Ca2+ signals are essential for diverse cellular functions including differentiation, effector function, and gene transcription in the immune system. In lymphocytes, sustained Ca2+ entry is necessary for complete and long-lasting activation of calcineurin/nuclear factor of activated T cells (NFAT) pathways. Engagement of immunoreceptors, such as the T-cell antigen receptor, induces store-operated Ca2+ entry (SOCE) through plasma membrane Ca2+ channels. In lymphocytes, mast cells, and other immune cell types, SOCE through highly Ca2+-selective Ca2+ release-activated Ca2+ (CRAC) channels constitute the major pathway of intracellular Ca2+ increase. A recent breakthrough in our understanding of CRAC channel function is the identification of STIM and ORAI, two essential regulators of CRAC channel function. This discovery allows us to directly address the physiological role of Ca2+ entry in lymphocytes. A growing number of studies have emphasized that Ca2+/calcineurin/ NFAT pathway is crucial for both development and function of all T-cell lineage cells, such as conventional αβ+ TCR T cells, Foxp3 + regulatory T cells, and invariant natural killer T cells. This review focuses on the role of the signaling pathways upstream and downstream of Ca2+ influx in the development and function in T-cell lineages.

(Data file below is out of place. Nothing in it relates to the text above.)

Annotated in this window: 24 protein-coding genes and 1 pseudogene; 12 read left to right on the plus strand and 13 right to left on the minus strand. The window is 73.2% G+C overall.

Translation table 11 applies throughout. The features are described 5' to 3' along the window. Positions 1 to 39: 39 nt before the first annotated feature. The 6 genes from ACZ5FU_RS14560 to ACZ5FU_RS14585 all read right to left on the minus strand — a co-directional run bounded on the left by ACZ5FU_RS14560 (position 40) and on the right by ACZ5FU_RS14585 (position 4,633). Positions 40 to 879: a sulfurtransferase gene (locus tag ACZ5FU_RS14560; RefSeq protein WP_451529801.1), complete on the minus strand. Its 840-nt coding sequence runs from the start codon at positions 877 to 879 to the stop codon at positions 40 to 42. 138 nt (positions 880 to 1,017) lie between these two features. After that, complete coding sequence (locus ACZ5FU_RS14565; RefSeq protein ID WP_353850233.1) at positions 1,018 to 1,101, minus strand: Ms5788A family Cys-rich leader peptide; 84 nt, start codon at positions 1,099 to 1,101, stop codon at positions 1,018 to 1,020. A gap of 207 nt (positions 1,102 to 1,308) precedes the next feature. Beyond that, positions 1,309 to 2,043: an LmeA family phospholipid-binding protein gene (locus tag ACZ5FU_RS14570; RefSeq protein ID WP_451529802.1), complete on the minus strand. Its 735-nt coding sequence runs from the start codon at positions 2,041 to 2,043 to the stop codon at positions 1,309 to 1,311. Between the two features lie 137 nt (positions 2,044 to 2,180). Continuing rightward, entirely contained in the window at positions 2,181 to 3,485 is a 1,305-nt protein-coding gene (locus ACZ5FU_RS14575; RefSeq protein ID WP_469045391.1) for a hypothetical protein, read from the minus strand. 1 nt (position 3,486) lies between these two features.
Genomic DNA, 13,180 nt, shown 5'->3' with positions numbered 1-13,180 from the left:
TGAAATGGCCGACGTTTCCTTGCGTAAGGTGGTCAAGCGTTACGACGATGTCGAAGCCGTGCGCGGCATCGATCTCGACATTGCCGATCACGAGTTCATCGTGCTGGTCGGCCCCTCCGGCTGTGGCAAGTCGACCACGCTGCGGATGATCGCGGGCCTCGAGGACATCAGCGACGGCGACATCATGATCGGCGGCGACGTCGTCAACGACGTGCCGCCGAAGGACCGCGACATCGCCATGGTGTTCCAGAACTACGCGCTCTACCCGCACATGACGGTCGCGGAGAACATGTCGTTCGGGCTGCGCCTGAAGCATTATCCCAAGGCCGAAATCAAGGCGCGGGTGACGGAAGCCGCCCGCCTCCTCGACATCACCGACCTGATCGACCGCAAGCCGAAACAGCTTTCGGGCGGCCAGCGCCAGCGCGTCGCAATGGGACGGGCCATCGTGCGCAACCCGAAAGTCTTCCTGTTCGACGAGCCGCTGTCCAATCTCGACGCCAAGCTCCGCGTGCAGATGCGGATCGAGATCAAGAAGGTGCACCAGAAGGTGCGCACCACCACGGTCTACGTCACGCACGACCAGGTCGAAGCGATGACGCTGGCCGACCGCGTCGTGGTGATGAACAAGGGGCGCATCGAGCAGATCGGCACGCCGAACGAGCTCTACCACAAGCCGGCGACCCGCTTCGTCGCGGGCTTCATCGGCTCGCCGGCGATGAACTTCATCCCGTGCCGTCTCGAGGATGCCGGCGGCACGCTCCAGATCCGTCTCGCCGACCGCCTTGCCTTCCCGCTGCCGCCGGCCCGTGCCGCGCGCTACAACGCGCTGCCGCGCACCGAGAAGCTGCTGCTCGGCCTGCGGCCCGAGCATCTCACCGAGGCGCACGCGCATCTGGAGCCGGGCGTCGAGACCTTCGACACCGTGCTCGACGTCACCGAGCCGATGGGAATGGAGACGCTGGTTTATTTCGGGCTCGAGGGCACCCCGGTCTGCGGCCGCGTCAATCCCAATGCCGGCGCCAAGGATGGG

All Science Journal Classification (ASJC) codes
- Immunology and Allergy